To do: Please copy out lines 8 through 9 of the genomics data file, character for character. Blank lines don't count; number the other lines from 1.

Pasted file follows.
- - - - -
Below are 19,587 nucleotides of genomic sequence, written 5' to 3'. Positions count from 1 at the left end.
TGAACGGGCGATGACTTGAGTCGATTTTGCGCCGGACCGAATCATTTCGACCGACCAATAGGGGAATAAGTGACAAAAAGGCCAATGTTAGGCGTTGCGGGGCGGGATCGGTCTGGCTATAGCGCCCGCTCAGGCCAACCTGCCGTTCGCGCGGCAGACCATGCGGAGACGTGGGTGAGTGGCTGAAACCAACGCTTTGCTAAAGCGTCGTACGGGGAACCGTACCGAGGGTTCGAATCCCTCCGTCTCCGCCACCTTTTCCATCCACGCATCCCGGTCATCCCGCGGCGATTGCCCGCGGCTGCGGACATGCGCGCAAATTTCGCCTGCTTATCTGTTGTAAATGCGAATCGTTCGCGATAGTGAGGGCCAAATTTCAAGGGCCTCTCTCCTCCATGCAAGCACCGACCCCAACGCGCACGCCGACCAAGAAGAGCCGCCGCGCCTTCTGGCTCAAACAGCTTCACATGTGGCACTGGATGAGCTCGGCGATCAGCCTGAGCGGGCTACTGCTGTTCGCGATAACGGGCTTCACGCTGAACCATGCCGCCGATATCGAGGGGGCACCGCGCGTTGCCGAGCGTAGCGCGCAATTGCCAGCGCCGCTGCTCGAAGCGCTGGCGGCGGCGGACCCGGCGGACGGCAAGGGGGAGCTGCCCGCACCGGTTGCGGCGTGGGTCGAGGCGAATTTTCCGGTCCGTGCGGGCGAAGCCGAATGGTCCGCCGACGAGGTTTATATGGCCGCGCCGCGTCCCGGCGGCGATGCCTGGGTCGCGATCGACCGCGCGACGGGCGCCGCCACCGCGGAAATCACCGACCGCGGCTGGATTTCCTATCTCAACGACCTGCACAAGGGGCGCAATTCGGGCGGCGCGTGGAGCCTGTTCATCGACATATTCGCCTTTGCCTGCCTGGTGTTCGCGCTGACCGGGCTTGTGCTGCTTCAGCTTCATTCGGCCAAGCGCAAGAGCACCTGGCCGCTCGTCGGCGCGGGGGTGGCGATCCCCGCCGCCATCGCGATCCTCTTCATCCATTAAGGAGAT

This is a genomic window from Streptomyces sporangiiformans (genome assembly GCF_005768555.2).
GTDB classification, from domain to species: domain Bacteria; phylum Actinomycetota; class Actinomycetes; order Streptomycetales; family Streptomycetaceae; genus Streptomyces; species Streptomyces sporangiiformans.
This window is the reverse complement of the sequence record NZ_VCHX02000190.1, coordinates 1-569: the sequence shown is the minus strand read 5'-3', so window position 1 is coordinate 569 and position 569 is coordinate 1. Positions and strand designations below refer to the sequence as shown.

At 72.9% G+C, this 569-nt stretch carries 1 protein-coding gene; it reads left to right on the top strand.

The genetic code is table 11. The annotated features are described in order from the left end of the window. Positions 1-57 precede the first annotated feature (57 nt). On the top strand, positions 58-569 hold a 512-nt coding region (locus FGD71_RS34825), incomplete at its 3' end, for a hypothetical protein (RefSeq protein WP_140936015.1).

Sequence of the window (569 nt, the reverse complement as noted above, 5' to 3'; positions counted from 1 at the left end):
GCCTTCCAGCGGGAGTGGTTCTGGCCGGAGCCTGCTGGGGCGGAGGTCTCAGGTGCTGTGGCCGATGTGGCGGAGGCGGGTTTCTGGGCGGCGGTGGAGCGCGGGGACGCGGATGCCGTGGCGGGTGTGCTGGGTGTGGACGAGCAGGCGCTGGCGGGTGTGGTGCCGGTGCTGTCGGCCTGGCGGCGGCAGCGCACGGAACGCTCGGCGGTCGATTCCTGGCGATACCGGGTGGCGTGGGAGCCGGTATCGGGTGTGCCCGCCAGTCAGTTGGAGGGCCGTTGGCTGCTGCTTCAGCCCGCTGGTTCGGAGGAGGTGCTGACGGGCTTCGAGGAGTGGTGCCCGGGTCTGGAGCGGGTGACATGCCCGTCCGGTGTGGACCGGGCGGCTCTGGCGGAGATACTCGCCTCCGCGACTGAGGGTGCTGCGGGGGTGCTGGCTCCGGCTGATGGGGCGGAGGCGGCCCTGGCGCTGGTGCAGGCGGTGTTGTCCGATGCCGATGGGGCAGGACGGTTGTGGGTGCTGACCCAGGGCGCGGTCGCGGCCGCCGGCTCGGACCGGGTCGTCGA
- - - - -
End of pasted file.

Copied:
Sequence of the window (569 nt, the reverse complement as noted above, 5' to 3'; positions counted from 1 at the left end):
GCCTTCCAGCGGGAGTGGTTCTGGCCGGAGCCTGCTGGGGCGGAGGTCTCAGGTGCTGTGGCCGATGTGGCGGAGGCGGGTTTCTGGGCGGCGGTGGAGCGCGGGGACGCGGATGCCGTGGCGGGTGTGCTGGGTGTGGACGAGCAGGCGCTGGCGGGTGTGGTGCCGGTGCTGTCGGCCTGGCGGCGGCAGCGCACGGAACGCTCGGCGGTCGATTCCTGGCGATACCGGGTGGCGTGGGAGCCGGTATCGGGTGTGCCCGCCAGTCAGTTGGAGGGCCGTTGGCTGCTGCTTCAGCCCGCTGGTTCGGAGGAGGTGCTGACGGGCTTCGAGGAGTGGTGCCCGGGTCTGGAGCGGGTGACATGCCCGTCCGGTGTGGACCGGGCGGCTCTGGCGGAGATACTCGCCTCCGCGACTGAGGGTGCTGCGGGGGTGCTGGCTCCGGCTGATGGGGCGGAGGCGGCCCTGGCGCTGGTGCAGGCGGTGTTGTCCGATGCCGATGGGGCAGGACGGTTGTGGGTGCTGACCCAGGGCGCGGTCGCGGCCGCCGGCTCGGACCGGGTCGTCGA